Tuesday, June 29, 2021

Rosie Makes Shrimp And Grits


  As I've said before, the Hawthornes don't do "leftovers."  We have what I call "moreovers."  I take what wasn't all consumed at one meal and make something "more" out of it for another meal.  For example, take breakfast today.  For breakfast, we had homemade biscuits with honey ham and some buttery, yummy grits.  And I overdid it on the grits.  So the grits made it into lunch - in the form of shrimp and grits.

Here’s what I did:
I had about 2 cups of grits still in the pan from breakfast, so I added a little water, set the pan over low heat, and stirred every now and then to heat through.  You want enough water so that the grits are pourable.  Add in a chunk of butter, swirl it around, and taste test.  Add more salt, if needed.  Cover and keep the grits hot.

Next, I minced a large clove of garlic, chopped up a small onion, chopped up an orange pepper because that’s what I had.  If you have a bag of those little red, green, yellow, and orange peppers, then chop up some of each for the pretty colors.  And I chopped a few sprigs of parsley from the garden.  

I peeled and de-tracted a bag of shrimp.  Yes.  De-tract not de-vein.  That black line going down the back of the shrimp is the digestive tract, not a vein.  And I always have shrimp in the freezer.  We buy pounds and pounds of shrimp in the fall, de-head them, and pack in individual freezer bags - 10-12 ounces shrimp per bag.  I seasoned the shrimp with some Lawry’s seasoned pepper and red pepper flakes.

Then I took a look in the fridge and found a package of bacon - 6 pieces.  I scissored the bacon into 
1/2 - 1-inch pieces and put them in a medium skillet over medium heat.  Cooked the bacon until crisp, then removed bacon from the pan and drained it on paper towels.  I threw out all but about a tablespoon of the grease, turned the heat up to medium-high, and added in a chunk of butter.  Let the butter melt and sizzle.  Round about 375° - 400°.  Add in the shrimp in a single layer.  Cook for a minute, turn over and add in the onion, garlic, and pepper.  Cook another minute or until shrimp is done.  Please do not overcook your shrimp.  Remove shrimp from heat.  

And serve.  Pour grits onto plate and add the shrimp.  Sprinkle some Togarashi seasoning over top and add some parsley.  Togarashi is a combination seasoning of red chile peppers, black and white sesame seeds, nori, and lemon and orange zests.  If you don’t have Togarashi, not to worry.  Just sprinkle on cayenne powder or red pepper flakes and zest some lemon and/or orange.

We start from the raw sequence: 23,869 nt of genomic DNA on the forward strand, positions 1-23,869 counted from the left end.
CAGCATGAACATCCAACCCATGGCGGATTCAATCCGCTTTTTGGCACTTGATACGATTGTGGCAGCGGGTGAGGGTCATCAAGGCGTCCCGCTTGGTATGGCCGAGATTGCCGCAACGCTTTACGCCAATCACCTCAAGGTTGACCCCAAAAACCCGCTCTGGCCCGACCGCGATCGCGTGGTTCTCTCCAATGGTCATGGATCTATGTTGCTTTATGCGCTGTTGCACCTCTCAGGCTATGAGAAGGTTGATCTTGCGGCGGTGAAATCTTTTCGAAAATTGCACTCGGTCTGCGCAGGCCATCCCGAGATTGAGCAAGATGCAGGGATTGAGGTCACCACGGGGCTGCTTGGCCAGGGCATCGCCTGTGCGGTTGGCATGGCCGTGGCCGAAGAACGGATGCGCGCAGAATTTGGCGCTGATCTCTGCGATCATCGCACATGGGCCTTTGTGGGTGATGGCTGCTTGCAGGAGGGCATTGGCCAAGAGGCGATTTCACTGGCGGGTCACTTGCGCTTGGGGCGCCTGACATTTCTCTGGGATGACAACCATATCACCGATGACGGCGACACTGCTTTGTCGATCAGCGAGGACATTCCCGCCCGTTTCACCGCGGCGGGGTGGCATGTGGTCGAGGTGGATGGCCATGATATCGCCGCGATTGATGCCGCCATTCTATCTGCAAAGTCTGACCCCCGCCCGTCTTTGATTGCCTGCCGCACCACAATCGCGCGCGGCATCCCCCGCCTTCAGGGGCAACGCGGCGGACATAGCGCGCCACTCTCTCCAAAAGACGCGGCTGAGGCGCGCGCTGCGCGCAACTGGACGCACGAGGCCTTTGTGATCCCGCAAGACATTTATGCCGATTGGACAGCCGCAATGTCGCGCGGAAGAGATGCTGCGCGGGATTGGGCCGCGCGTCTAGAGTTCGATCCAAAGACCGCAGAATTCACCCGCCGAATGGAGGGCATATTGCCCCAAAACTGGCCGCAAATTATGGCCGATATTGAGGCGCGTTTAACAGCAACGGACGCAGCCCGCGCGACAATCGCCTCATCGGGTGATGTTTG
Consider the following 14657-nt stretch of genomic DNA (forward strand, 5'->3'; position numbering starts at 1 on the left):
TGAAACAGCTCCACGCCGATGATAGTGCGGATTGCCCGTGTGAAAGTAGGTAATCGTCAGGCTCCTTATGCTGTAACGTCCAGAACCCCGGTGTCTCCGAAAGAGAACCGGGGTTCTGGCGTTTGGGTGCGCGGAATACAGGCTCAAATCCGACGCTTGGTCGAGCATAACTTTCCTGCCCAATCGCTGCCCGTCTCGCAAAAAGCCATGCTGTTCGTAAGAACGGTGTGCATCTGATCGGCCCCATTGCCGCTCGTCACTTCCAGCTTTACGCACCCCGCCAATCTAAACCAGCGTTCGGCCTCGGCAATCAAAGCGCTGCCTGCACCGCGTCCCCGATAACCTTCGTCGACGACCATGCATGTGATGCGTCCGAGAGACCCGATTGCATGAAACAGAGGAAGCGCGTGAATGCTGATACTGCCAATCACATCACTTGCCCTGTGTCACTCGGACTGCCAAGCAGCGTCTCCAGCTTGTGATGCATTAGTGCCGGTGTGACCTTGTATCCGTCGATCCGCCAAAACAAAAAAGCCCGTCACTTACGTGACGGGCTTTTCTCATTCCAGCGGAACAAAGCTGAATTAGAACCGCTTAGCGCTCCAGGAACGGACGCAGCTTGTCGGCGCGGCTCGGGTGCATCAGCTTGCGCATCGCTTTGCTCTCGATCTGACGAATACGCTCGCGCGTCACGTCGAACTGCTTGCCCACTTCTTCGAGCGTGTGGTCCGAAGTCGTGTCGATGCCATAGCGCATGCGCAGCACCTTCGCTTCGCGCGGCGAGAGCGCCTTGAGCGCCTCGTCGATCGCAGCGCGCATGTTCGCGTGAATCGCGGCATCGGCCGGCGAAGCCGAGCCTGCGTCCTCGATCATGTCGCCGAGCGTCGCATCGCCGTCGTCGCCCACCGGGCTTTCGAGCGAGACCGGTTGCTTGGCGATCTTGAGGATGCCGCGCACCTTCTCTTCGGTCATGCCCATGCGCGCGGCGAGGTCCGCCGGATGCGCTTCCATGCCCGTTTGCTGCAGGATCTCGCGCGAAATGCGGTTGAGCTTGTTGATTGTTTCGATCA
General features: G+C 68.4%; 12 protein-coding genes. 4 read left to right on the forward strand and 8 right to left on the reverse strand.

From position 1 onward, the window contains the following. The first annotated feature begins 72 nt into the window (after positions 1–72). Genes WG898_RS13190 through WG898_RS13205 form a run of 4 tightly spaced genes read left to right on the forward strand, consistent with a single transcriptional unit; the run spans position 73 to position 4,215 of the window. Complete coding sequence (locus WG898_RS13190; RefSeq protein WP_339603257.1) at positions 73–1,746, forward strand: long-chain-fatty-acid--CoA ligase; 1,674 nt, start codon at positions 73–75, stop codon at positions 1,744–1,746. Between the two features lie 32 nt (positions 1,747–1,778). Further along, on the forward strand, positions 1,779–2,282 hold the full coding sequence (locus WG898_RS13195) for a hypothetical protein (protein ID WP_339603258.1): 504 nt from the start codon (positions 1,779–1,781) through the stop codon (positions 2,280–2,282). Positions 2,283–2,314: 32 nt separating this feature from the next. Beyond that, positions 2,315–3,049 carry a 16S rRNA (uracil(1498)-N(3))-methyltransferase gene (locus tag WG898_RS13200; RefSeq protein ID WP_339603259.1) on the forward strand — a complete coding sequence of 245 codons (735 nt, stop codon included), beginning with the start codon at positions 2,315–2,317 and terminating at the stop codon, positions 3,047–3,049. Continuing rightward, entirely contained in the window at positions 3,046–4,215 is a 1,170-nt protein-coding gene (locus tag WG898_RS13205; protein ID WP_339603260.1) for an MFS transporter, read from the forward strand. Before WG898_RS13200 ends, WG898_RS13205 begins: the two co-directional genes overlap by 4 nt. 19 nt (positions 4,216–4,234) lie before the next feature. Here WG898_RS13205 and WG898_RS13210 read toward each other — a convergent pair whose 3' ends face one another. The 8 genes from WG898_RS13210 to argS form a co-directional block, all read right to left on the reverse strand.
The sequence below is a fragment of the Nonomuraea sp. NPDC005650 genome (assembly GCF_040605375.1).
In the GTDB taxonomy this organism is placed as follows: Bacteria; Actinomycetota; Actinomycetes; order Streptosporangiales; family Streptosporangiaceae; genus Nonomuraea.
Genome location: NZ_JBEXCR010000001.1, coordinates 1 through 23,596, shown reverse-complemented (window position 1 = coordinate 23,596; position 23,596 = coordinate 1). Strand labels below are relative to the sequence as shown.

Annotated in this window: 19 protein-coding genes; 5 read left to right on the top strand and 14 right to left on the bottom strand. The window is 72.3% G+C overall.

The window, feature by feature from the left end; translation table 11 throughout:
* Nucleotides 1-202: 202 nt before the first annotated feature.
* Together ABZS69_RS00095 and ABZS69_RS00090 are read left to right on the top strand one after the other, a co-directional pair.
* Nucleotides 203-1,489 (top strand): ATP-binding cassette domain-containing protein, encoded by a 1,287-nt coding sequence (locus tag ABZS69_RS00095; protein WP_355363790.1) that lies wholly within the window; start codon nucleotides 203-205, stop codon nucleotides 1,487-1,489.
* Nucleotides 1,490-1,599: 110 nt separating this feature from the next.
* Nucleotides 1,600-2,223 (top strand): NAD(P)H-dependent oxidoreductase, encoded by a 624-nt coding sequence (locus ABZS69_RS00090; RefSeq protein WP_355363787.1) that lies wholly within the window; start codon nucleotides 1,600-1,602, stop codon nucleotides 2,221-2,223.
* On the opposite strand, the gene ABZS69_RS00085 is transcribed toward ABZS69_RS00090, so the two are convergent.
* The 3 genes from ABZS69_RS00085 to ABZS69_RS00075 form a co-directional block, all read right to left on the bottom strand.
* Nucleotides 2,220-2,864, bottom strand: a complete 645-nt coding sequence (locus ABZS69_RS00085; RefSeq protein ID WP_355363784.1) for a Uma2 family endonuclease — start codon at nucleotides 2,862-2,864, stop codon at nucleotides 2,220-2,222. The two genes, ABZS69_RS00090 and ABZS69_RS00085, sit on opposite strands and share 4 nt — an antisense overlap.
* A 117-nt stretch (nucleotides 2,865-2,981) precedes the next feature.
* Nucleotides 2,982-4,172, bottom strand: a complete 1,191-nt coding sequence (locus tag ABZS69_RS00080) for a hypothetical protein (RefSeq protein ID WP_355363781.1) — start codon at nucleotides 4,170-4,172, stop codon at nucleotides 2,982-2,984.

Wednesday, June 16, 2021

Rosie Makes Marinated Tuna.


 I recently posted about tuna steaks - perfectly seared and served either with a gremolata or a strawberry/kiwi salsa.  Once I get started on tuna, there's no stopping me.  Today, it's going to be marinated tuna.  The marinade is an orange and soy sauce concoction which is then cooked down to reduce it and concentrate those flavors.  The resultant sauce is enhanced and enriched with butter, giving it a luscious finish.  

First, searing the tuna:
   Get out your cast iron skillet.  Heat it up between 375° and 400°, film it with some peanut oil (high smoke point), drop in a chunk of unsalted butter, and when the butter gets all bubbly, gently place your tuna steak in.  Cook 2 – 2 ½ minutes on the first side.  Turn it over and go about another two minutes on the flip side.  Remove from pan and plate, else it keeps on cooking.  Depending on the thickness of your steak and how hot your pan is (Get an instant-read laser thermometer.), you'll have a rare to medium-rare tuna steak.  If you want more of a blackened steak, crank up the heat (425° - 450°) and cut back the time (1½ - 2 minutes first side, 1 - 1½ on the flip).  These times are suggestions for starting points.  Practice and you’ll get the hang of it and be able to cook your steaks rare to medium-rare, however you like.  I do recommend that thermometer though.
 For the marinade:  
Zest of 1 orange
Juice of one orange (½ cup juice)
⅓ cup red wine vinegar
¼ cup soy sauce
2 1-inch cubes ginger, juiced and pulped
1 tsp red pepper flakes
Combine all ingredients.

Now, about that ginger juice.  When I buy ginger, I slice the roots into 1-inch cubes and freeze them so I'll always have ginger on hand.  When I'm ready to use the ginger, I pull out the cubes, peel them, then nuke for about 15 seconds.  You can easily squeeze out the juice now by hand, or you can use a garlic press, scraping some of the pulp to use also.

Let tuna fillets marinate for an hour.  Remove from marinade and shake off excess.

Sear tuna according to above directions.  Remove from pan.

Lower heat and pour in marinade.  Let simmer and reduce a bit.  Finish off the sauce by swirling in a tablespoon or two of cold, unsalted butter, cut into small pieces.  This is to enrich, thicken, and give the sauce a nice glossy sheen.  When adding butter to a sauce, have the pan off your burner or over very low heat.  Add the butter gradually and whisk constantly.  Boiling or rapid simmering can cause the sauce to separate and break up.  To achieve that velvety consistency of an emulsion, incorporate the butter over low heat (or off heat) just enough to melt and thicken, but not hot enough to break and melt into oily puddles.


After searing the tuna, I poured in the marinade and brought it to a boil.
Reduce heat to low or remove from heat before adding the butter.

Stir in a tablespoon of butter